While not all aspects of India’s relationship with Russia have been smooth – it was threatened, for example, by the Soviet intervention in Afghanistan in 1979 – this paper explores the development of what is a long-lasting relationship. That relationship extends from leader-to-leader meetings in 1955, to Soviet support for India in its war with China in 1962, and its role as the chosen mediator after the UN-induced ceasefire in the war between India and Pakistan in 1965. The Indo-Russian Treaty of Peace, Friendship and Co-operation, signed in 1971, was greeted with suspicion by the Western powers, which saw India as abandoning its prized non-alignment policy to enter the Soviet camp. The Treaty terms, however, remain a subtle backbone to Indo-Russian long-term relations, while New Delhi remains unswayed by recent attempts by Washington to cajole and coerce India to ally with it.
- Indo-Russian contact goes back to Nehru’s first visit to Soviet Russia in the 1930s.
- Moves by the Western allies – SEATO, the Baghdad Pact and US-Pakistan relations – pushed non-aligned India towards China in 1954 and the Soviet Union in 1955, when exchange visits took place.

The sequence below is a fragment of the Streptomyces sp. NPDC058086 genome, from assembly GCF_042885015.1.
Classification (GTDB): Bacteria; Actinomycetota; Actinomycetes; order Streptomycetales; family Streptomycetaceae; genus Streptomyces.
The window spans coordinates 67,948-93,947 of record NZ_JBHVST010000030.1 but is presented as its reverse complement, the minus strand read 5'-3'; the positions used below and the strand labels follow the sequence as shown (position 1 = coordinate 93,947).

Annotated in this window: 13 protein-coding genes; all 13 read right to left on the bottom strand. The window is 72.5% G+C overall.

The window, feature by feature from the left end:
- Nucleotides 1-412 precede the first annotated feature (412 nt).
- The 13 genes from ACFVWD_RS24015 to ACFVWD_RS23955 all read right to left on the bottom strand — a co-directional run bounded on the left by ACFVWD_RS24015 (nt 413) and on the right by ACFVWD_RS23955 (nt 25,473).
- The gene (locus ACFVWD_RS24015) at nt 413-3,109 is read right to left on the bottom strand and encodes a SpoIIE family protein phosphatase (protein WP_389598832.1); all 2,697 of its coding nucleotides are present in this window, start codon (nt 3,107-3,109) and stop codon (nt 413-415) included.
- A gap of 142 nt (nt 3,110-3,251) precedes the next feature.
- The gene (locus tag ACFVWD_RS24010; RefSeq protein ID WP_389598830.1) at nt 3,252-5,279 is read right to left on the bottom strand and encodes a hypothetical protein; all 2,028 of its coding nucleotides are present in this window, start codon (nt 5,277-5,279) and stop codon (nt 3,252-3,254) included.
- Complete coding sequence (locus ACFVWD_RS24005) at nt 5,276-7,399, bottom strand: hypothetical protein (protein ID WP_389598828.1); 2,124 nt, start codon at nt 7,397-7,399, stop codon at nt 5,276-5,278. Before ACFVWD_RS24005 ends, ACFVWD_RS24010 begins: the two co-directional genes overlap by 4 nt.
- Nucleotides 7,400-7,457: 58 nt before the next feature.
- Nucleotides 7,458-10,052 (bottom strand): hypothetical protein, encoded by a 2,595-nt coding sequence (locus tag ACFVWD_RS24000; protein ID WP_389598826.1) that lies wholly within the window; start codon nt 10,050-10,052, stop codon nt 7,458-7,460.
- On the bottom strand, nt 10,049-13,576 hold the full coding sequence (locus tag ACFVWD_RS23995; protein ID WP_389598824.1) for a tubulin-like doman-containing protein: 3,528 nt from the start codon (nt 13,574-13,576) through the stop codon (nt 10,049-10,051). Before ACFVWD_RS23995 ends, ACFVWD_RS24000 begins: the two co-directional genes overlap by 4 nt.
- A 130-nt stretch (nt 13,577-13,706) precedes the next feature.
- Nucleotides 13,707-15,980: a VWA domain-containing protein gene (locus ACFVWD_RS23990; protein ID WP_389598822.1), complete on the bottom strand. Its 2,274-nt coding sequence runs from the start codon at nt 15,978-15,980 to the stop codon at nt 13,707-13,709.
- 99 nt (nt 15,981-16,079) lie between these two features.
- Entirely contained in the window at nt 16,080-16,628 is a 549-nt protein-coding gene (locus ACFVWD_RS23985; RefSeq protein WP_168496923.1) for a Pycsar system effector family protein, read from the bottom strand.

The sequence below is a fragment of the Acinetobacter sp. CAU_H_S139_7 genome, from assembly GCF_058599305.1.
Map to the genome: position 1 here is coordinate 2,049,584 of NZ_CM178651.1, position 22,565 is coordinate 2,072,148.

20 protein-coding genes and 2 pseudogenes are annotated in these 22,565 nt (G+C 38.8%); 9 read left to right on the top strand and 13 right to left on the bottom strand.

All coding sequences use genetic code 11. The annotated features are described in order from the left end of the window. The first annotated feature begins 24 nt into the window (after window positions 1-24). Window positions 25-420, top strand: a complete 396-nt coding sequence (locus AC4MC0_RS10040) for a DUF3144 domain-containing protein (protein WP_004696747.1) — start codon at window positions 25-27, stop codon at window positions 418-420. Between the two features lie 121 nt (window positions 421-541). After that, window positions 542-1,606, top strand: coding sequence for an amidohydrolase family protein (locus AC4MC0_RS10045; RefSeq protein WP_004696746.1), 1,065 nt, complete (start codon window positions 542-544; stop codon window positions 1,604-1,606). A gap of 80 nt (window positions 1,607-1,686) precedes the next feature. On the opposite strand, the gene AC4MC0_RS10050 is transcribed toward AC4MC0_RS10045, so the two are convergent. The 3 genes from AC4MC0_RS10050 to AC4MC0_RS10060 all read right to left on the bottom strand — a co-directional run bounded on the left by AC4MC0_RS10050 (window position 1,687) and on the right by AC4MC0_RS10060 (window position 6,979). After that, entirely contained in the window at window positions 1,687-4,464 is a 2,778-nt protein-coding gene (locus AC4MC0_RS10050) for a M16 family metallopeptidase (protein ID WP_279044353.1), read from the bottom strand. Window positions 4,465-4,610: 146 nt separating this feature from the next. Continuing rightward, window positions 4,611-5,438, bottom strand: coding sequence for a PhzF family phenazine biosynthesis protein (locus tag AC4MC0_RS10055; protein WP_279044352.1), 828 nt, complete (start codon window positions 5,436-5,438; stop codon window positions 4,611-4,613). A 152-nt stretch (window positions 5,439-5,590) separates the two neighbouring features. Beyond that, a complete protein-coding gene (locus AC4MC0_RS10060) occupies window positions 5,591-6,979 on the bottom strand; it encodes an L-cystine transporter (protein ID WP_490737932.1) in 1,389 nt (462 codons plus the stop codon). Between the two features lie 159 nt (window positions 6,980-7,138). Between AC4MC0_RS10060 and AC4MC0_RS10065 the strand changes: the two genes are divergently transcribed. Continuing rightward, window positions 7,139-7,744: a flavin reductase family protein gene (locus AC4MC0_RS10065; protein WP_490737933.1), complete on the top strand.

- The Sino-Indian war (1962) and the Indo-Pakistani wars in 1965 and 1971 furthered the Indo-Russian relationship.
- The Indo-Russian Treaty of Peace, Friendship and Co-operation (1971) was viewed with concern by the Western powers.
- The Indo-Russian relationship has been challenged in recent times by India’s growing links with the US, but President Trump’s June 2019 termination of the US preferential trade status for India has brought a new element to their bilateral relationship.
- Under a more “India First” second Modi Government, India may be provoked into reassessing where its best interests lie.